Al Gore's award as co-winner of the 2007 Nobel Peace Prize, is a worthy vindication for a man who has promoted environmental issues from his early years in politics.
In the 1992 presidential campaign, President George H.W. Bush nicknamed Gore, then Bill Clinton's running mate, "Ozone Man" and portrayed him as a threat to Americans because of his perceived wacky positions on the environment. Eight years later, Gore was contesting the presidency against Bush's son and "misunderestimated" him to use a Bushism.
American columnist Charles Krauthammer wrote in 2004: Upon losing a game at the 1925 Baden-Baden tournament, Aaron Nimzowitsch, the great chess theoretician and a superb player, knocked the pieces off the board, jumped on the table and screamed, "How can I lose to this idiot?"
Within months of Gore's searing loss of the presidency as decreed by the Supreme Court, President George W. Bush exempted the US from emission targets that were set by the Kyoto Protocol of 1997.
For many, the new president confirmed the view that he was an idiot. Bush in fact wasn't exactly the Neanderthal that his poorly communicated position suggested - see letter of March 13, 2001 to US Senators. A President Gore would also have had a serious challenge in selling climate change to the Republican controlled Congress at that time.
|Al Gore Nobel Peace Prize Press Conference|
Gore like the superrich Irish rock musician Bono, has been successful as an advocate. Advocacy however, is only the start of the process of reaction and it's the easy part.
Wealthy celebrities can promote their cause, without in any way risking their lifestyle and they often enhance their earning power. The New York Times says that Gore is a multimillionaire who has built a media and high-tech empire around himself and his environmental work. He is an adviser to Google, sits on the board of Apple and is the chairman and cofounder of Current TV, a cable network with 38 million subscribers. He receives up to $175,000 per speaking appearance, although he waives or reduces his fee for some non-profit companies and schools. Fast Company magazine has estimated his net worth at more than $100 million.
The rich like Bono and Gore can buy conscience salving carbon credits and solutions for climate change would be painless for them.
For others, the hard part is ahead.
The jump in the price of oil in the 1970's coinciding with environmental concerns moving up the political agenda in the rich world, ushered in significant advances in technology that has reduced both pollution and increased oil use efficiency. The emphasis on climate change will bring forward a technology leap in decades ahead that will prepare the world for a time when oil will be more costly and harder to extract - e.g. from tar sands - than it is conventionally.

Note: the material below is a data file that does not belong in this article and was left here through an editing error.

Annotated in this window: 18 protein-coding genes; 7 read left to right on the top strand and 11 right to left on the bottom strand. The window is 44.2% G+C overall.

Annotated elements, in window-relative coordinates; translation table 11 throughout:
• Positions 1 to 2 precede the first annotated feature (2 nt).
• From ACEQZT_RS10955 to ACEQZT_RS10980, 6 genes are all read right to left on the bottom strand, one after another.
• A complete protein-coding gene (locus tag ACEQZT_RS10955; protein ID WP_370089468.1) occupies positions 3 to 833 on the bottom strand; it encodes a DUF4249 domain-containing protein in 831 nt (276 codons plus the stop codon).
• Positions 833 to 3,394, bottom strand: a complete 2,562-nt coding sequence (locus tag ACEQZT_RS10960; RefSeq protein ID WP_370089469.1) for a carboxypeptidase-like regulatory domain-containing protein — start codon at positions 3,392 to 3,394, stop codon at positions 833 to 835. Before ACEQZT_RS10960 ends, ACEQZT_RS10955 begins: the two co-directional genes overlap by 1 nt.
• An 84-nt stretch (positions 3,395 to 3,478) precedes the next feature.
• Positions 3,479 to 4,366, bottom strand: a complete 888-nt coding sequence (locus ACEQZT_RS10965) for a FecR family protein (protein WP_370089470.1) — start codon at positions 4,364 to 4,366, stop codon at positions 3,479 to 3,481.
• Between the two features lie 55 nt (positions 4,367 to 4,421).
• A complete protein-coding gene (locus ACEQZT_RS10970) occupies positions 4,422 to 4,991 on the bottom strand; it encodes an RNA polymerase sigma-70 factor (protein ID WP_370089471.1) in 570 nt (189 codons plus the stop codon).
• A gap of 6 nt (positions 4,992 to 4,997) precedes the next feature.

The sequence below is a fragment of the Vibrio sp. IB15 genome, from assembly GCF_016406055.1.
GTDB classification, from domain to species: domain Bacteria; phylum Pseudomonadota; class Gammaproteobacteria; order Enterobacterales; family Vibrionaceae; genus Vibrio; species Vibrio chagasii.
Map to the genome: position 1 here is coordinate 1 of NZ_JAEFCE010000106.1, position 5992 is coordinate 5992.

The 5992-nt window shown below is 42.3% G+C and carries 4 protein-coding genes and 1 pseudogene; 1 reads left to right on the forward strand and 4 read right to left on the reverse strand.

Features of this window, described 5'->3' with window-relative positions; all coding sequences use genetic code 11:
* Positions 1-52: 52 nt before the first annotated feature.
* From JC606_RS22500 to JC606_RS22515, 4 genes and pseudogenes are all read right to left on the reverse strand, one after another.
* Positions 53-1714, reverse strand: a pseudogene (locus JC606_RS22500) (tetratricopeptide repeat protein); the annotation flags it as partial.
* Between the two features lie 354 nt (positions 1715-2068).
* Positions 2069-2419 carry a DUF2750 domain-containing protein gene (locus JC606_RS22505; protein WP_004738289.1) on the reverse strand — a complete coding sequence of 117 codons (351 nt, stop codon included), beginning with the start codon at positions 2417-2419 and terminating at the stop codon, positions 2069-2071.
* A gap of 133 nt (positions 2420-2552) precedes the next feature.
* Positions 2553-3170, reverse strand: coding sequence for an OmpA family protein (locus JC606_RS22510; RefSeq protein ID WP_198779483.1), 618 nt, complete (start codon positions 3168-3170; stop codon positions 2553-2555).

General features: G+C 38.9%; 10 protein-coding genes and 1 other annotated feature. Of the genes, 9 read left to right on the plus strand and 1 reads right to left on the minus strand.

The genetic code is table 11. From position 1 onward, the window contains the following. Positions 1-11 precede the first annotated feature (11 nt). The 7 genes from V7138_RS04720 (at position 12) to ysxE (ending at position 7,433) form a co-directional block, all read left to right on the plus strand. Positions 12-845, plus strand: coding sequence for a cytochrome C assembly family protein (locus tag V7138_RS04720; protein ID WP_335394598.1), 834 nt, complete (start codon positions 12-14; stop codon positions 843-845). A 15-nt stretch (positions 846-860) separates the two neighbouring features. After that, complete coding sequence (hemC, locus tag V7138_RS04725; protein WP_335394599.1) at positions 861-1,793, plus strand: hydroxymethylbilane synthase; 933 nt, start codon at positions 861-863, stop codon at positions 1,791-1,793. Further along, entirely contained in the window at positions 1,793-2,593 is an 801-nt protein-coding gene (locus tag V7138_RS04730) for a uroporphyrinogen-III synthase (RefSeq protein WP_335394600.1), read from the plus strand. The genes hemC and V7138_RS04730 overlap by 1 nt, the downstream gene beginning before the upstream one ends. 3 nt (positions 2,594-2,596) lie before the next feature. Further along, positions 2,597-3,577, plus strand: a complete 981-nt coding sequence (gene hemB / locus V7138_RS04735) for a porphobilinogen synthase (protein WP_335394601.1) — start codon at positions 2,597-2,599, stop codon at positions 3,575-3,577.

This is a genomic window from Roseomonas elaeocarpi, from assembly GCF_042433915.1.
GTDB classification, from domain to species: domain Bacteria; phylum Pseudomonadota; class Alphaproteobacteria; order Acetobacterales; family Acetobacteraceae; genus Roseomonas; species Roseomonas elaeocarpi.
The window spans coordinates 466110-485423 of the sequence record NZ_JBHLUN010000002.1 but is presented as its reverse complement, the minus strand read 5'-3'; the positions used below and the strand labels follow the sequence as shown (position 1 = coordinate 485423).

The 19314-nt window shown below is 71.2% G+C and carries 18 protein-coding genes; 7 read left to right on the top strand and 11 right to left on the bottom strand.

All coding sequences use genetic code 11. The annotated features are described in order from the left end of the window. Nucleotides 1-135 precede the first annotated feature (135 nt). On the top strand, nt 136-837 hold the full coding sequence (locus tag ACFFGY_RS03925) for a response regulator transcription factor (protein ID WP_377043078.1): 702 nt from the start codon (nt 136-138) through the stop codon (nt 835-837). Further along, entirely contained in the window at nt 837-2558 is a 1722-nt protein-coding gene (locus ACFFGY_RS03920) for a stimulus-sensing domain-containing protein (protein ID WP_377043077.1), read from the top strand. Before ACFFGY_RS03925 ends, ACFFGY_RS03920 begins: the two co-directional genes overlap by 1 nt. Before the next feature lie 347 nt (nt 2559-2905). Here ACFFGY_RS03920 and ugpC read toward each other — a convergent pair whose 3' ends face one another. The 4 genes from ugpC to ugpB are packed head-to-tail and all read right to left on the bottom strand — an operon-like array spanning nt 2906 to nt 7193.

The difficult choices ahead are exemplified by the impact of the ramping up of biofuel production has had on in pushing up grain prices in the US and the warning this week that India and China will face water shortages if they go ahead with their biofuel plans.
The poor of the poor in places like Africa may face the biggest threat from climate change but some remedies may hit them in the here and now. Where does most of the wheat for the World Food Program come from?
Politicians have had little to say on expected lifestyle changes ahead if any, so far and in Ireland, Green Party minister Eamon Ryan has called for a cross-party consensus on climate change measures, suggesting a reluctance to make hard choices. In an ideal world, it would be nice to get all politicians to agree on proposals that would sacrifice short-term popularity. However, where parties in power take credit for everything of a positive slant, apart from the weather,
Ryan's spread the responsibility strategy, will hardly work.
|Al Gore Debates Global Warming|
Ryan's ministerial colleague John Gormley does not engender much optimism either given the muddle that he has made of waste management policy. He plans to spend millions in hiring international experts to advise him, even though he has already set forth various versions of his own position.
Ireland is a very small part of the climate change issue and the people in Emerging Economies have much further catch-up in spreading the conventional carbon-rich first world lifestyle. More cars, more air conditioning, more showers, more clothes washing, are just part of the emerging scenario.
Just consider how hard it is to get a global trade agreement.
The first world could impose carbon taxes on imports from poorer countries but wasn't it precisely the deflationary impact of those imports that has kept our interest rates in the first world at single digits for the past two decades?
To borrow the words of Winston Churchill in November 1942: this is not the end. It is not even the beginning of the end. But it is, perhaps, the end of the beginning
So let's give two cheers for Al Gore's prize!
Related articles on climate change can be found on the lower end of the right-hand column of the Finfacts home page.